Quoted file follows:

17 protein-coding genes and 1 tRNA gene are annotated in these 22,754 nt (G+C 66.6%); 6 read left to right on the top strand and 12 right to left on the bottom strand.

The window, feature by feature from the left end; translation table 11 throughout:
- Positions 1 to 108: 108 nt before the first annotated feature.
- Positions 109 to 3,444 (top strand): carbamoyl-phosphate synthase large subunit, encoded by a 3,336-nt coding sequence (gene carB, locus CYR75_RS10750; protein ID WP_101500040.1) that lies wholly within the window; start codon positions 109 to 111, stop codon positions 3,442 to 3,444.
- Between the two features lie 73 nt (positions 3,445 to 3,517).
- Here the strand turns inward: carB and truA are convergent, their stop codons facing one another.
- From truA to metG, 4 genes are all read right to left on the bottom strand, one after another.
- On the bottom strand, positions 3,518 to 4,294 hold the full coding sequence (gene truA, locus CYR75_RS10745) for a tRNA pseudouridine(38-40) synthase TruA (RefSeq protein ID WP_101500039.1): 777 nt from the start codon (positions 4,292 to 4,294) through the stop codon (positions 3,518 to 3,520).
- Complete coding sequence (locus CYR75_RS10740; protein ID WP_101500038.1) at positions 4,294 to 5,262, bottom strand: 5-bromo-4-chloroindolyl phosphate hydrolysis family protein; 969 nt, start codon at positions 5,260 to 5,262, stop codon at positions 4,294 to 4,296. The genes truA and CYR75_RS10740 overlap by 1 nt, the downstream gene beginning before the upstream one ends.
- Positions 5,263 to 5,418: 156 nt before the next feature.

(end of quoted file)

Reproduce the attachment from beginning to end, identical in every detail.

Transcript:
17 protein-coding genes and 1 tRNA gene are annotated in these 22,754 nt (G+C 66.6%); 6 read left to right on the top strand and 12 right to left on the bottom strand.

The window, feature by feature from the left end; translation table 11 throughout:
- Positions 1 to 108: 108 nt before the first annotated feature.
- Positions 109 to 3,444 (top strand): carbamoyl-phosphate synthase large subunit, encoded by a 3,336-nt coding sequence (gene carB, locus CYR75_RS10750; protein ID WP_101500040.1) that lies wholly within the window; start codon positions 109 to 111, stop codon positions 3,442 to 3,444.
- Between the two features lie 73 nt (positions 3,445 to 3,517).
- Here the strand turns inward: carB and truA are convergent, their stop codons facing one another.
- From truA to metG, 4 genes are all read right to left on the bottom strand, one after another.
- On the bottom strand, positions 3,518 to 4,294 hold the full coding sequence (gene truA, locus CYR75_RS10745) for a tRNA pseudouridine(38-40) synthase TruA (RefSeq protein ID WP_101500039.1): 777 nt from the start codon (positions 4,292 to 4,294) through the stop codon (positions 3,518 to 3,520).
- Complete coding sequence (locus CYR75_RS10740; protein ID WP_101500038.1) at positions 4,294 to 5,262, bottom strand: 5-bromo-4-chloroindolyl phosphate hydrolysis family protein; 969 nt, start codon at positions 5,260 to 5,262, stop codon at positions 4,294 to 4,296. The genes truA and CYR75_RS10740 overlap by 1 nt, the downstream gene beginning before the upstream one ends.
- Positions 5,263 to 5,418: 156 nt before the next feature.